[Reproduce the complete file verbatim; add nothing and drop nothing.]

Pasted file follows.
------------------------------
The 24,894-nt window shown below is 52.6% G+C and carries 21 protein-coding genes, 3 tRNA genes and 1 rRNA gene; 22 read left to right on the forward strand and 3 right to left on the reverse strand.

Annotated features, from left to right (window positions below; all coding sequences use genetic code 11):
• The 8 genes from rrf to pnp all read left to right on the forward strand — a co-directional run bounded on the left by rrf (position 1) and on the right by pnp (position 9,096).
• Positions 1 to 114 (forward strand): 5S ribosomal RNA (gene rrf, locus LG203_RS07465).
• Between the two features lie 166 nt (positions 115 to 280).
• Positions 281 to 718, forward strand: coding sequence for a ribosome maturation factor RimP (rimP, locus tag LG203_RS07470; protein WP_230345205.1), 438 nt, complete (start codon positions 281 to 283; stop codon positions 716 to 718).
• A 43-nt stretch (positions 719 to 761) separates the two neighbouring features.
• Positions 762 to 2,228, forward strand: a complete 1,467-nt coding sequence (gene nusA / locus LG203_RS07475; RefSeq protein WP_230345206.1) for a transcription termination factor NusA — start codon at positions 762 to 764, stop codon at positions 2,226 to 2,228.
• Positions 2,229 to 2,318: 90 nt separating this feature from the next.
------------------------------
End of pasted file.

The 24,894-nt window shown below is 52.6% G+C and carries 21 protein-coding genes, 3 tRNA genes and 1 rRNA gene; 22 read left to right on the forward strand and 3 right to left on the reverse strand.

Annotated features, from left to right (window positions below; all coding sequences use genetic code 11):
• The 8 genes from rrf to pnp all read left to right on the forward strand — a co-directional run bounded on the left by rrf (position 1) and on the right by pnp (position 9,096).
• Positions 1 to 114 (forward strand): 5S ribosomal RNA (gene rrf, locus LG203_RS07465).
• Between the two features lie 166 nt (positions 115 to 280).
• Positions 281 to 718, forward strand: coding sequence for a ribosome maturation factor RimP (rimP, locus tag LG203_RS07470; protein WP_230345205.1), 438 nt, complete (start codon positions 281 to 283; stop codon positions 716 to 718).
• A 43-nt stretch (positions 719 to 761) separates the two neighbouring features.
• Positions 762 to 2,228, forward strand: a complete 1,467-nt coding sequence (gene nusA / locus LG203_RS07475; RefSeq protein WP_230345206.1) for a transcription termination factor NusA — start codon at positions 762 to 764, stop codon at positions 2,226 to 2,228.
• Positions 2,229 to 2,318: 90 nt separating this feature from the next.